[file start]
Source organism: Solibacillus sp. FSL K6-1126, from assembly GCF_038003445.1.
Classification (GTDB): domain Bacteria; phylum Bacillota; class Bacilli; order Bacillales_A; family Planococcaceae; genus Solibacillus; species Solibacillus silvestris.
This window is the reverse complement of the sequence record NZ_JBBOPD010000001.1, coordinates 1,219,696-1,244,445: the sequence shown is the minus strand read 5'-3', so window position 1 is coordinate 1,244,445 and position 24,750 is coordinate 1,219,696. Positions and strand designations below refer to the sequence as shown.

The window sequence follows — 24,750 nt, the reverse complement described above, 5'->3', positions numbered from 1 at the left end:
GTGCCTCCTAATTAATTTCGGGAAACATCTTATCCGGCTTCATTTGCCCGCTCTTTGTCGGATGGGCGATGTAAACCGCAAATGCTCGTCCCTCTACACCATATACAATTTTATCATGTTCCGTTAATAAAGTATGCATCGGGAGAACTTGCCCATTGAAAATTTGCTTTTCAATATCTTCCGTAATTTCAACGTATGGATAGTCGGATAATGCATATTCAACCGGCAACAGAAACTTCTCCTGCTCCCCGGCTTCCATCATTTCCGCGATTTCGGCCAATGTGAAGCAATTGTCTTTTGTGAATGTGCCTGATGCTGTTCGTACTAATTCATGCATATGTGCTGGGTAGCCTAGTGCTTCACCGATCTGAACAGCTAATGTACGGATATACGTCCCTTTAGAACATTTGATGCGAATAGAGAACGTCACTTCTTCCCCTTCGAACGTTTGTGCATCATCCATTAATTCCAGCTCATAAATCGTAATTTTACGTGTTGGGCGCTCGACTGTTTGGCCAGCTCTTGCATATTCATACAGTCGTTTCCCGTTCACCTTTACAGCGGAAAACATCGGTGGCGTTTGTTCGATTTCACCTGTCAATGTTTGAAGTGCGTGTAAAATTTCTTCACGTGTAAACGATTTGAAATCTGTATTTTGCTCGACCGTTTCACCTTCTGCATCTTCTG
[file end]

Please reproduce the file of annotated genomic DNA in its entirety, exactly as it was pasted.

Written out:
Source organism: Solibacillus sp. FSL K6-1126, from assembly GCF_038003445.1.
Classification (GTDB): domain Bacteria; phylum Bacillota; class Bacilli; order Bacillales_A; family Planococcaceae; genus Solibacillus; species Solibacillus silvestris.
This window is the reverse complement of the sequence record NZ_JBBOPD010000001.1, coordinates 1,219,696-1,244,445: the sequence shown is the minus strand read 5'-3', so window position 1 is coordinate 1,244,445 and position 24,750 is coordinate 1,219,696. Positions and strand designations below refer to the sequence as shown.

The window sequence follows — 24,750 nt, the reverse complement described above, 5'->3', positions numbered from 1 at the left end:
GTGCCTCCTAATTAATTTCGGGAAACATCTTATCCGGCTTCATTTGCCCGCTCTTTGTCGGATGGGCGATGTAAACCGCAAATGCTCGTCCCTCTACACCATATACAATTTTATCATGTTCCGTTAATAAAGTATGCATCGGGAGAACTTGCCCATTGAAAATTTGCTTTTCAATATCTTCCGTAATTTCAACGTATGGATAGTCGGATAATGCATATTCAACCGGCAACAGAAACTTCTCCTGCTCCCCGGCTTCCATCATTTCCGCGATTTCGGCCAATGTGAAGCAATTGTCTTTTGTGAATGTGCCTGATGCTGTTCGTACTAATTCATGCATATGTGCTGGGTAGCCTAGTGCTTCACCGATCTGAACAGCTAATGTACGGATATACGTCCCTTTAGAACATTTGATGCGAATAGAGAACGTCACTTCTTCCCCTTCGAACGTTTGTGCATCATCCATTAATTCCAGCTCATAAATCGTAATTTTACGTGTTGGGCGCTCGACTGTTTGGCCAGCTCTTGCATATTCATACAGTCGTTTCCCGTTCACCTTTACAGCGGAAAACATCGGTGGCGTTTGTTCGATTTCACCTGTCAATGTTTGAAGTGCGTGTAAAATTTCTTCACGTGTAAACGATTTGAAATCTGTATTTTGCTCGACCGTTTCACCTTCTGCATCTTCTG